After the boys were killed, my law firm began investigating the state’s role in their deaths and quickly uncovered a constellation of failures.  It was evident that their deaths could and should have been prevented.  However, as evidenced by the substantial sums of money paid to victims over the last decade, neither DSHS nor its social workers believe a duty was owed to Charlie and Braden and nothing was done to protect them from the obvious danger that was their father.  The boys’ estates filed suit against DSHS in April 2013 and the case is set for trial in May 2016.

I was involved in other legal battles connected with the case. I successfully co-represented Susan’s family in litigation over the victims’ life insurance policies. And I successfully collected a  $2 million judgment for Steven Powell’s neighbor after the elder Powell was convicted of voyeurism.

The Coxes originally came to me because they were in crisis, and although that crisis has broadened, I never floundered in my representation of their needs and will continue to advocate for them as well as others in times of need.

As a PR and crisis management team member with Cavalry PR,  I’m very proud to be able to help clients on so many levels.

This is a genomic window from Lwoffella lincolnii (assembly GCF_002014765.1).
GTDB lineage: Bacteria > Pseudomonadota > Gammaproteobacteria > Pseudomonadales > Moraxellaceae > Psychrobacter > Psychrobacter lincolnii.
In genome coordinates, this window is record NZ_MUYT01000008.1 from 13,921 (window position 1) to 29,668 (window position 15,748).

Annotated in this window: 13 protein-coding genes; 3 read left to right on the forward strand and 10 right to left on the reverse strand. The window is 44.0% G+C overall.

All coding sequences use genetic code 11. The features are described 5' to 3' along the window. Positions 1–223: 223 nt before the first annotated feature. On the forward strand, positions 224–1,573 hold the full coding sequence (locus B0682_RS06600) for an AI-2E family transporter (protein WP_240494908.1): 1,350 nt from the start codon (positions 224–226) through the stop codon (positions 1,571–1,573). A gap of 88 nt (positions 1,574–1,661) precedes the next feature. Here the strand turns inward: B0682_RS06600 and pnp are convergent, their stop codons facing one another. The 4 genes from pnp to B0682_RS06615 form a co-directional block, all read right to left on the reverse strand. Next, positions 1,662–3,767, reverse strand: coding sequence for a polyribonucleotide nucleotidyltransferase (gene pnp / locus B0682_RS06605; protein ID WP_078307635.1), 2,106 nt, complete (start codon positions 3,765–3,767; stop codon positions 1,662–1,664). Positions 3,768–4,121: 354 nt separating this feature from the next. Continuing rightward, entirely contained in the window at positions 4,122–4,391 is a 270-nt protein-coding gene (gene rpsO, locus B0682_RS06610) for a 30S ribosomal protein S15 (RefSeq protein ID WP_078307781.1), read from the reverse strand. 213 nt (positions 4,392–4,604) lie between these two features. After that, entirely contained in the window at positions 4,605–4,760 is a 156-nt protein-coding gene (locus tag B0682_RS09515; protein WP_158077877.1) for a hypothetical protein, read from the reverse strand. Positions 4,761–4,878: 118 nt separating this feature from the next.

Litigation attorney Evan Bariault contributed to this post.

20 Years Later, A Heartbroken Mother Still Remembers, and Still Fights

MIKA MOULTON

Twenty years ago today, on Aug. 7, 1995, I stepped out of the limousine and walked across the clean-cut grass.

People gathered, some walking hand in hand, others standing at a distance.  The cars continued to file in, one by one.  As they  parked, their occupants moved toward the gravesite.

As I glanced toward my right, I saw the beautiful royal blue coffin, carried by eight children from our neighborhood in a Chicago suburb.  My knees buckled at the site as the funeral director kept me from falling to the ground, then held my arm and guided me toward the final goodbye to my son.

Christopher Meyer

Christopher Meyer

Over these 20 years, I’ve allowed myself to wander to that dark place and imagine the horror Christopher suffered.  I force my thoughts back to his sparkling blue eyes and deep set dimples.  I think about the thousands of children that Christopher’s Clubhouse has provided with quality, comprehensive safety education.  I visualize the thousands more that can learn and become empowered.